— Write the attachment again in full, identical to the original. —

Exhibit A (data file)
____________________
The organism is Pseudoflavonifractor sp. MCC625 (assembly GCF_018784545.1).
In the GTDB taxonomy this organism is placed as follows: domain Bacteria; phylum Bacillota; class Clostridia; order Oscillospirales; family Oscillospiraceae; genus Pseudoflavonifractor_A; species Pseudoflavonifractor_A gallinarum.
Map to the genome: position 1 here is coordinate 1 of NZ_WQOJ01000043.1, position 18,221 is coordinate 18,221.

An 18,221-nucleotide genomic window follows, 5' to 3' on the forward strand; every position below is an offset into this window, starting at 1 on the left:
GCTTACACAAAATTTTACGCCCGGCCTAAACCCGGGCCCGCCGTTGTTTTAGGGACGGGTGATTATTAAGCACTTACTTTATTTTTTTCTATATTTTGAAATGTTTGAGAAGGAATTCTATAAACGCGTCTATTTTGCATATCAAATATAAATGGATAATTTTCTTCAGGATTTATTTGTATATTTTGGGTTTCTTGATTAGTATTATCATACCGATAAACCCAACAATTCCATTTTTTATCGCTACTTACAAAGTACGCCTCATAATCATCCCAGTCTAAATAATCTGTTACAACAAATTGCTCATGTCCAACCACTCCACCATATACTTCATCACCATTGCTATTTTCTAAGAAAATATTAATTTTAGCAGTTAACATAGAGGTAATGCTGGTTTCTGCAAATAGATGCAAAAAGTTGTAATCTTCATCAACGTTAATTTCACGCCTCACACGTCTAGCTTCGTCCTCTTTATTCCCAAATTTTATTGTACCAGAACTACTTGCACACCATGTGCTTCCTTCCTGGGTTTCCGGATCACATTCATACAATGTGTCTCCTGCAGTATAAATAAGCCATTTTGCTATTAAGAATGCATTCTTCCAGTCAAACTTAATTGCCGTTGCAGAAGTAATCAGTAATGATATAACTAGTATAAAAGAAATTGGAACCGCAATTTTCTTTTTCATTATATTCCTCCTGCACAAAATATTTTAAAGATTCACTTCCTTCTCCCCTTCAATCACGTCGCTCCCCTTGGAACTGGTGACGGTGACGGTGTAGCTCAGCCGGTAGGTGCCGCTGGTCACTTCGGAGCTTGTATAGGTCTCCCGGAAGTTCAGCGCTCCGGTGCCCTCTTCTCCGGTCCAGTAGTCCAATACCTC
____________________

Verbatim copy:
The organism is Pseudoflavonifractor sp. MCC625 (assembly GCF_018784545.1).
In the GTDB taxonomy this organism is placed as follows: domain Bacteria; phylum Bacillota; class Clostridia; order Oscillospirales; family Oscillospiraceae; genus Pseudoflavonifractor_A; species Pseudoflavonifractor_A gallinarum.
Map to the genome: position 1 here is coordinate 1 of NZ_WQOJ01000043.1, position 18,221 is coordinate 18,221.

An 18,221-nucleotide genomic window follows, 5' to 3' on the forward strand; every position below is an offset into this window, starting at 1 on the left:
GCTTACACAAAATTTTACGCCCGGCCTAAACCCGGGCCCGCCGTTGTTTTAGGGACGGGTGATTATTAAGCACTTACTTTATTTTTTTCTATATTTTGAAATGTTTGAGAAGGAATTCTATAAACGCGTCTATTTTGCATATCAAATATAAATGGATAATTTTCTTCAGGATTTATTTGTATATTTTGGGTTTCTTGATTAGTATTATCATACCGATAAACCCAACAATTCCATTTTTTATCGCTACTTACAAAGTACGCCTCATAATCATCCCAGTCTAAATAATCTGTTACAACAAATTGCTCATGTCCAACCACTCCACCATATACTTCATCACCATTGCTATTTTCTAAGAAAATATTAATTTTAGCAGTTAACATAGAGGTAATGCTGGTTTCTGCAAATAGATGCAAAAAGTTGTAATCTTCATCAACGTTAATTTCACGCCTCACACGTCTAGCTTCGTCCTCTTTATTCCCAAATTTTATTGTACCAGAACTACTTGCACACCATGTGCTTCCTTCCTGGGTTTCCGGATCACATTCATACAATGTGTCTCCTGCAGTATAAATAAGCCATTTTGCTATTAAGAATGCATTCTTCCAGTCAAACTTAATTGCCGTTGCAGAAGTAATCAGTAATGATATAACTAGTATAAAAGAAATTGGAACCGCAATTTTCTTTTTCATTATATTCCTCCTGCACAAAATATTTTAAAGATTCACTTCCTTCTCCCCTTCAATCACGTCGCTCCCCTTGGAACTGGTGACGGTGACGGTGTAGCTCAGCCGGTAGGTGCCGCTGGTCACTTCGGAGCTTGTATAGGTCTCCCGGAAGTTCAGCGCTCCGGTGCCCTCTTCTCCGGTCCAGTAGTCCAATACCTC